Fatima Robinson, Closets
Fatima Robinson

Fatima's story is the stuff that dreams are made of. The certainty that there was a bigger world for her outside of her suburban hood was the first sign that there was a warrior goddess in Fatima, not unlike the Ethiopian queen tattooed on her arm and a penchant for exotic headresses. Fatima’s absolute lack of need for a steady man in her life – aside from her eleven year old son – is another. Her mother was a very religious person, a “hardcore evangelist,” she says, and the one thing that Fatima took away from her compulsory trips to church was, “If you want something in life, you speak it into existence.” For Fatima, the “closest to God” she has felt was when she was dancing in clubs as a teenager. She trusted that instinct and by the time she was 21 it found her choreographing (a word she says she had never even heard before) Michael Jackson's "Remember The Time" video. The rest is music history. Fatima helped give birth to hip-hop as a true art form of dance, and not by coincidence; here is someone who, for her 40th, dressed herself in a feathered hair piece – with a tribal straw backpack, while otherwise “butt naked” to this year's Burning Man.

It took an individual like MJ to spot one like Fatima. The two not only share a birthday but are both fueled by sheer emotion, a relentless quest for truth, and the perfect accessories. With the King of Pop, it was never about the “counts” that measure the beat of a song, Fatima recalls, only the sound of the music. Moving to her own rhythm and beat comes naturally, enviably, to Fatima, whether riding her bike through Paris in the most colorful ensembles, like Cavalli leopard platforms, jodhpurs, a vintage Alaia jacket, and her signature armful of bangles. Her comfort with the “scary and the challenging” make her grow as a person. “The great part of what I do is 'not knowing.' I have to approach every kind of job in a different way. I may be on a music video this week, I may be doing a scene in a TV show, staging a show for eighty thousand people at a stadium... I like that journey, the figuring it out.”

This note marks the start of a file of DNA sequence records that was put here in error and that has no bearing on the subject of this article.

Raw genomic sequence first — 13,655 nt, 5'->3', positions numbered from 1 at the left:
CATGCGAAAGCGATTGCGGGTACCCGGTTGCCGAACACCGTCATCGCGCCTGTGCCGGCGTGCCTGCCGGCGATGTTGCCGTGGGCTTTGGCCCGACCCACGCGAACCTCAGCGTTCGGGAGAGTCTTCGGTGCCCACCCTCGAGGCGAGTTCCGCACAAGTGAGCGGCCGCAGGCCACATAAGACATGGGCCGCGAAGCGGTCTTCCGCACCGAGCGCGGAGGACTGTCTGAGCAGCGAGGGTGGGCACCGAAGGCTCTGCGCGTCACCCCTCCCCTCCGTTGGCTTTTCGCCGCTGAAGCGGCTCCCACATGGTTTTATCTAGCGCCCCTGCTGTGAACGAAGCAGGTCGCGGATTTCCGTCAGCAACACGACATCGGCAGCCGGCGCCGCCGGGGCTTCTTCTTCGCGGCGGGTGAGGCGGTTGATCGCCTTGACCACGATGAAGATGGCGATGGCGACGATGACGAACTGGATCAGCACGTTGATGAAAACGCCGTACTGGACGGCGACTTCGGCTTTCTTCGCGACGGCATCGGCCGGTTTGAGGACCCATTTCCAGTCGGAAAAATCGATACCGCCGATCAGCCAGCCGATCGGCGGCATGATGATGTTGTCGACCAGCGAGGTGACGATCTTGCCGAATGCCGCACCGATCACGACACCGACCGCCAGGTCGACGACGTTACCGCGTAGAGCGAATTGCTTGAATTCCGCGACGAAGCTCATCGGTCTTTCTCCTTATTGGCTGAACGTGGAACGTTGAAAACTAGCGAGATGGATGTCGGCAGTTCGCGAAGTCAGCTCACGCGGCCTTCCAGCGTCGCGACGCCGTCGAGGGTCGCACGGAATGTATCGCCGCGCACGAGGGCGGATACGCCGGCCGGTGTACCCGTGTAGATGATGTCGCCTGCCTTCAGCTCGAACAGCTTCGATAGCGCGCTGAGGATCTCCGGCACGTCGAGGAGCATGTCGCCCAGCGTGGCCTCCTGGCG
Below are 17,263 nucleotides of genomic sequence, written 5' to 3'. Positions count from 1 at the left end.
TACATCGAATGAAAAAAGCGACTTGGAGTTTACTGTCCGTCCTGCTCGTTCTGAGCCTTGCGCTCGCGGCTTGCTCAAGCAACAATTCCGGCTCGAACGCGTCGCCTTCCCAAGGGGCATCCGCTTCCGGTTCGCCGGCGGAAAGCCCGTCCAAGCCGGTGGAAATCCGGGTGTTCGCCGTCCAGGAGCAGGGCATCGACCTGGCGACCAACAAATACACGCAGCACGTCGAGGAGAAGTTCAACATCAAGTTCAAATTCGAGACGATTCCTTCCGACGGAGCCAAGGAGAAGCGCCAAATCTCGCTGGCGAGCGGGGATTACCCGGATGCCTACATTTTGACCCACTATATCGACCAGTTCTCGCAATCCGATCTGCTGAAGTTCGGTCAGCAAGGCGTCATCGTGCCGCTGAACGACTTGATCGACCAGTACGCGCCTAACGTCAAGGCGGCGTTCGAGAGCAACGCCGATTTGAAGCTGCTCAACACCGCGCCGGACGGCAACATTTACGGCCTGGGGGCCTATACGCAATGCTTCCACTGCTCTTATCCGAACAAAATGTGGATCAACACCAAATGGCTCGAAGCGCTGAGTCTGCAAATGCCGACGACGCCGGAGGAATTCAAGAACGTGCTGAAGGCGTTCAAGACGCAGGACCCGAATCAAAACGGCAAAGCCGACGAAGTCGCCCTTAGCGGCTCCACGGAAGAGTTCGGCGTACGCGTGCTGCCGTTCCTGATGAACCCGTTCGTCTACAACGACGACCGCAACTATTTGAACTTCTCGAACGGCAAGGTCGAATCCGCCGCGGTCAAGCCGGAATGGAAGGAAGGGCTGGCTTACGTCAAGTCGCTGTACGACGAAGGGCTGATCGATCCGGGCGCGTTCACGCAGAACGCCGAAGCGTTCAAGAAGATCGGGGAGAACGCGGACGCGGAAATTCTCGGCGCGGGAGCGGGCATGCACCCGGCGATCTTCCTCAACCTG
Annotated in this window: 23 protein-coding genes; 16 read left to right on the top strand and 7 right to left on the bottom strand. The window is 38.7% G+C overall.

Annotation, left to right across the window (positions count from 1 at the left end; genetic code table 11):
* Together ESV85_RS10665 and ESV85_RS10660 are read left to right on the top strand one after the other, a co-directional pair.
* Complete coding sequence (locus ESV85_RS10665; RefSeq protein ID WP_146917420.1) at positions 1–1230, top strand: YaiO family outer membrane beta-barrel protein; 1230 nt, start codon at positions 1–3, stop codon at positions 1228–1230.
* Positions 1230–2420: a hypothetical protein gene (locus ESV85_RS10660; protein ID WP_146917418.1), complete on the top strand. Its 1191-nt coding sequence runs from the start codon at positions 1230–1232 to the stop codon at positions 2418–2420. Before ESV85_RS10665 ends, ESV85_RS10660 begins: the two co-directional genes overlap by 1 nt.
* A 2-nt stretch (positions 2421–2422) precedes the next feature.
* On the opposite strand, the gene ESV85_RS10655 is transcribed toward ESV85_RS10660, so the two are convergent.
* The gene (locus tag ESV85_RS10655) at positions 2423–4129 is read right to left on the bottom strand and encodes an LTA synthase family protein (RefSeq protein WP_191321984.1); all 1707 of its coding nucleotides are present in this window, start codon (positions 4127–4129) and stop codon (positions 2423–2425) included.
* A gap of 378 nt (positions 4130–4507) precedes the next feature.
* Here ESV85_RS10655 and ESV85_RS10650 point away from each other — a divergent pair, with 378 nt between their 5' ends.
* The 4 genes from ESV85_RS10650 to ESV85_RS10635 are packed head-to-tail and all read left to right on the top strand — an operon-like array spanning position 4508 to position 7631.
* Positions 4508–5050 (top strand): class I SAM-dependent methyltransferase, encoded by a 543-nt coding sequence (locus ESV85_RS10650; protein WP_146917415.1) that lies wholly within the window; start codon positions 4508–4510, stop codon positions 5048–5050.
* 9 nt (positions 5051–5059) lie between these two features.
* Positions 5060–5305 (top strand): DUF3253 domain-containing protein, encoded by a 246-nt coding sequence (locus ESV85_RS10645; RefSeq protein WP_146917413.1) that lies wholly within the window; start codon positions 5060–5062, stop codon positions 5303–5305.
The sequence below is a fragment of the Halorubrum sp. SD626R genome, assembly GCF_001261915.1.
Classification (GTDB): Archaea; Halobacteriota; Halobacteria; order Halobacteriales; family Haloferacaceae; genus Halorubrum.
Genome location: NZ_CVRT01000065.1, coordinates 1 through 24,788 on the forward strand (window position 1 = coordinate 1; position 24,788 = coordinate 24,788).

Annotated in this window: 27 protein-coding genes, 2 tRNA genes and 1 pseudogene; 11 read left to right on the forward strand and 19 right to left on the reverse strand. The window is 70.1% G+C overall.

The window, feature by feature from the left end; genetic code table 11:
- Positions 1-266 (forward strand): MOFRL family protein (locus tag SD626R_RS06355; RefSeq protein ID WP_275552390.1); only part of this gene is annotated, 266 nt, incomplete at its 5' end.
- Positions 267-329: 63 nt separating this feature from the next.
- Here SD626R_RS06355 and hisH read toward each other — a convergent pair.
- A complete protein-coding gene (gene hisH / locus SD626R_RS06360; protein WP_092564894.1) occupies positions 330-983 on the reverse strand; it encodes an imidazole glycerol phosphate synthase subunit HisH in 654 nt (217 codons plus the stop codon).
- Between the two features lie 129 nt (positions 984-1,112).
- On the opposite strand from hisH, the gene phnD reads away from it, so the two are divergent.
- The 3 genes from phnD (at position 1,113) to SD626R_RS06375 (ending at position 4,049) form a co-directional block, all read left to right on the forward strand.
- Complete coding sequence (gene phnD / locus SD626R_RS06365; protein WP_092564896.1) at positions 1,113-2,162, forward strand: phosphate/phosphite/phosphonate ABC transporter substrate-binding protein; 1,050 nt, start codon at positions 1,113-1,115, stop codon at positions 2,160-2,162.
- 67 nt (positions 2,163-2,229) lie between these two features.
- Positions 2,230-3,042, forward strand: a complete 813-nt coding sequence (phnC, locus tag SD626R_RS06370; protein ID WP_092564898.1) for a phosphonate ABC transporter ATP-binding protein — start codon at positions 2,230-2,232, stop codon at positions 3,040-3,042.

“The studio is my canvas and the dancers are my paint,” Fatima says. She often avoids hearing a song until the day she begins the dance routine. Just as she freely imagines a pair of over-the-knee rubber army boots with a grader and mixes Fendi high-waisted trousers and stacked pumps with a lace bustier and layers of vintage and Hermes bracelets. Appreciating the “valleys” while soaring to the peaks keeps it real, and keeps Fatima close to her art. She chose to work on a play with George C. Wolfe, where she could learn something new, for a tenth of the money she would have made on a giant concert tour. So, too, does traveling in the summers to recharge, visiting friends in Barcelona, Prague, Cannes, and that place that she dreams of where she can let it all go, start over, and find the love and passion again: Paris. Spoken by one who knows exactly when to add balance to a sartorial moment with giant Monie's cocktail rings or turn a simple turban in an Audrey Hepburn look with a gilded Calypso top, skirt, and flats: “When you do things in their proper time, everything flourishes.”

If you love Fatima, you may also like Virginie Sommet, Jenne Lombardo and Rashida Robinson.

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